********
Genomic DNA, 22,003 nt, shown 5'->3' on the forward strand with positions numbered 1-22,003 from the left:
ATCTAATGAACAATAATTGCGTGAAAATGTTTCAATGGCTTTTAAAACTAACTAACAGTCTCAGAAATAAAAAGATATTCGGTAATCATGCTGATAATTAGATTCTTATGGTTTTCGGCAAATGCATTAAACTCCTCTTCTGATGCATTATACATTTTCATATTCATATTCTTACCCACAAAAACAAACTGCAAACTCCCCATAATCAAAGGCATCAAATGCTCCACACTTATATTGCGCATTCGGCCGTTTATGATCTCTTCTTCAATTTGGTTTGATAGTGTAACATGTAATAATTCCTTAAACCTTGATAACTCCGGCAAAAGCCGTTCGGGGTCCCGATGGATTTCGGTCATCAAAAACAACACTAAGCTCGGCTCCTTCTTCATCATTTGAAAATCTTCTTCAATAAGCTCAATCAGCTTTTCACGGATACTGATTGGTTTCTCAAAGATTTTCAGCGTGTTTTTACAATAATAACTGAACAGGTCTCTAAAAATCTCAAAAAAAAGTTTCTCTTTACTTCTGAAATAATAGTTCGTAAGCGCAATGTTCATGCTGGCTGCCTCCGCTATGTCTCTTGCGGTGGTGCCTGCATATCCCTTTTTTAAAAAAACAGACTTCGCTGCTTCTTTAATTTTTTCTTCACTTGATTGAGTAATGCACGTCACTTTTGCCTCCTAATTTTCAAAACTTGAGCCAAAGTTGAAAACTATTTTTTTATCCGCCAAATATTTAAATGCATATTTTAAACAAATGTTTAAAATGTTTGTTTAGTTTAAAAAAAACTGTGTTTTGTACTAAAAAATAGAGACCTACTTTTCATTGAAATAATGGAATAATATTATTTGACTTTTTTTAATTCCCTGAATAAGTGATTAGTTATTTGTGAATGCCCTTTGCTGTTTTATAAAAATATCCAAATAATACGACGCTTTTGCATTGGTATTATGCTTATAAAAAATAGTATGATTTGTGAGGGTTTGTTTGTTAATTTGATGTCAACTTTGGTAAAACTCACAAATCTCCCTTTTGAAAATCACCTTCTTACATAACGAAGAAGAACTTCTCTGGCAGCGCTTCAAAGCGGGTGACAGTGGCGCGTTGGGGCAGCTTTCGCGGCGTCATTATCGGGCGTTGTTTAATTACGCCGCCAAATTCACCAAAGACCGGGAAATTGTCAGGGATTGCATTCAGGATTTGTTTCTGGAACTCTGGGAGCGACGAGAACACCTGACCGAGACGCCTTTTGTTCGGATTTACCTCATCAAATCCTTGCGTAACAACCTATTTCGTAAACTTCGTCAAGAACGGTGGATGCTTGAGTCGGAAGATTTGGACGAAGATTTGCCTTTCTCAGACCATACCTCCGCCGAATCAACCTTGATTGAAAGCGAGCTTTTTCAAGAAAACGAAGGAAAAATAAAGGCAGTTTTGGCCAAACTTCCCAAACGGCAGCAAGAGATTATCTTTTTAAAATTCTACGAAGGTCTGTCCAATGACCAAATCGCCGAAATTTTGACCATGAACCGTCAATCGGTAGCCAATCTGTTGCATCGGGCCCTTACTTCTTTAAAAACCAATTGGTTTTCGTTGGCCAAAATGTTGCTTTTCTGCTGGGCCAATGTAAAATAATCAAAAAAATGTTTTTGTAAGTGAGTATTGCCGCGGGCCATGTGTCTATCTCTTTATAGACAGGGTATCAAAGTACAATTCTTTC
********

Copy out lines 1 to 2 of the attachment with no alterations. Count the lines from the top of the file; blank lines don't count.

Genomic DNA, 22,003 nt, shown 5'->3' on the forward strand with positions numbered 1-22,003 from the left:
ATCTAATGAACAATAATTGCGTGAAAATGTTTCAATGGCTTTTAAAACTAACTAACAGTCTCAGAAATAAAAAGATATTCGGTAATCATGCTGATAATTAGATTCTTATGGTTTTCGGCAAATGCATTAAACTCCTCTTCTGATGCATTATACATTTTCATATTCATATTCTTACCCACAAAAACAAACTGCAAACTCCCCATAATCAAAGGCATCAAATGCTCCACACTTATATTGCGCATTCGGCCGTTTATGATCTCTTCTTCAATTTGGTTTGATAGTGTAACATGTAATAATTCCTTAAACCTTGATAACTCCGGCAAAAGCCGTTCGGGGTCCCGATGGATTTCGGTCATCAAAAACAACACTAAGCTCGGCTCCTTCTTCATCATTTGAAAATCTTCTTCAATAAGCTCAATCAGCTTTTCACGGATACTGATTGGTTTCTCAAAGATTTTCAGCGTGTTTTTACAATAATAACTGAACAGGTCTCTAAAAATCTCAAAAAAAAGTTTCTCTTTACTTCTGAAATAATAGTTCGTAAGCGCAATGTTCATGCTGGCTGCCTCCGCTATGTCTCTTGCGGTGGTGCCTGCATATCCCTTTTTTAAAAAAACAGACTTCGCTGCTTCTTTAATTTTTTCTTCACTTGATTGAGTAATGCACGTCACTTTTGCCTCCTAATTTTCAAAACTTGAGCCAAAGTTGAAAACTATTTTTTTATCCGCCAAATATTTAAATGCATATTTTAAACAAATGTTTAAAATGTTTGTTTAGTTTAAAAAAAACTGTGTTTTGTACTAAAAAATAGAGACCTACTTTTCATTGAAATAATGGAATAATATTATTTGACTTTTTTTAATTCCCTGAATAAGTGATTAGTTATTTGTGAATGCCCTTTGCTGTTTTATAAAAATATCCAAATAATACGACGCTTTTGCATTGGTATTATGCTTATAAAAAATAGTATGATTTGTGAGGGTTTGTTTGTTAATTTGATGTCAACTTTGGTAAAACTCACAAATCTCCCTTTTGAAAATCACCTTCTTACATAACGAAGAAGAACTTCTCTGGCAGCGCTTCAAAGCGGGTGACAGTGGCGCGTTGGGGCAGCTTTCGCGGCGTCATTATCGGGCGTTGTTTAATTACGCCGCCAAATTCACCAAAGACCGGGAAATTGTCAGGGATTGCATTCAGGATTTGTTTCTGGAACTCTGGGAGCGACGAGAACACCTGACCGAGACGCCTTTTGTTCGGATTTACCTCATCAAATCCTTGCGTAACAACCTATTTCGTAAACTTCGTCAAGAACGGTGGATGCTTGAGTCGGAAGATTTGGACGAAGATTTGCCTTTCTCAGACCATACCTCCGCCGAATCAACCTTGATTGAAAGCGAGCTTTTTCAAGAAAACGAAGGAAAAATAAAGGCAGTTTTGGCCAAACTTCCCAAACGGCAGCAAGAGATTATCTTTTTAAAATTCTACGAAGGTCTGTCCAATGACCAAATCGCCGAAATTTTGACCATGAACCGTCAATCGGTAGCCAATCTGTTGCATCGGGCCCTTACTTCTTTAAAAACCAATTGGTTTTCGTTGGCCAAAATGTTGCTTTTCTGCTGGGCCAATGTAAAATAATCAAAAAAATGTTTTTGTAAGTGAGTATTGCCGCGGGCCATGTGTCTATCTCTTTATAGACAGGGTATCAAAGTACAATTCTTTC